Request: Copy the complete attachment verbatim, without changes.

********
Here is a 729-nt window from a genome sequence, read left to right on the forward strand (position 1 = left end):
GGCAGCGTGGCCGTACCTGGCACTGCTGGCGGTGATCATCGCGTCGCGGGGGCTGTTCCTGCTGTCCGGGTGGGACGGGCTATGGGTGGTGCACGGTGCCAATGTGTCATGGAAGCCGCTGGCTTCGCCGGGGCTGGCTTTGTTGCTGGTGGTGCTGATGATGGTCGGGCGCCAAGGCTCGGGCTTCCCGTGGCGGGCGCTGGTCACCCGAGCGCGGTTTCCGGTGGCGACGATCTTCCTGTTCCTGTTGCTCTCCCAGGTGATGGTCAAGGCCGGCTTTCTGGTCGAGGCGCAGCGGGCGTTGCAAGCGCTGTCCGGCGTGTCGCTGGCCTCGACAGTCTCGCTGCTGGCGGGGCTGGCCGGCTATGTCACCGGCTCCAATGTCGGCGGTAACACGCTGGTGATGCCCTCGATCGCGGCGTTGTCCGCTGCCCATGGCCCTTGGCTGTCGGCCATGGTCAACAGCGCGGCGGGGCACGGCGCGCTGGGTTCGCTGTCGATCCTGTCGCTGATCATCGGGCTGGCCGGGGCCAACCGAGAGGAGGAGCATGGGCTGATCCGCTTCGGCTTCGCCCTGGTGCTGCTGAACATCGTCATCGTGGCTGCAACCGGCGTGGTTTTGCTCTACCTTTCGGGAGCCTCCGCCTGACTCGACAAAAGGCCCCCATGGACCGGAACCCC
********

Here is a 729-nt window from a genome sequence, read left to right on the forward strand (position 1 = left end):
GGCAGCGTGGCCGTACCTGGCACTGCTGGCGGTGATCATCGCGTCGCGGGGGCTGTTCCTGCTGTCCGGGTGGGACGGGCTATGGGTGGTGCACGGTGCCAATGTGTCATGGAAGCCGCTGGCTTCGCCGGGGCTGGCTTTGTTGCTGGTGGTGCTGATGATGGTCGGGCGCCAAGGCTCGGGCTTCCCGTGGCGGGCGCTGGTCACCCGAGCGCGGTTTCCGGTGGCGACGATCTTCCTGTTCCTGTTGCTCTCCCAGGTGATGGTCAAGGCCGGCTTTCTGGTCGAGGCGCAGCGGGCGTTGCAAGCGCTGTCCGGCGTGTCGCTGGCCTCGACAGTCTCGCTGCTGGCGGGGCTGGCCGGCTATGTCACCGGCTCCAATGTCGGCGGTAACACGCTGGTGATGCCCTCGATCGCGGCGTTGTCCGCTGCCCATGGCCCTTGGCTGTCGGCCATGGTCAACAGCGCGGCGGGGCACGGCGCGCTGGGTTCGCTGTCGATCCTGTCGCTGATCATCGGGCTGGCCGGGGCCAACCGAGAGGAGGAGCATGGGCTGATCCGCTTCGGCTTCGCCCTGGTGCTGCTGAACATCGTCATCGTGGCTGCAACCGGCGTGGTTTTGCTCTACCTTTCGGGAGCCTCCGCCTGACTCGACAAAAGGCCCCCATGGACCGGAACCCC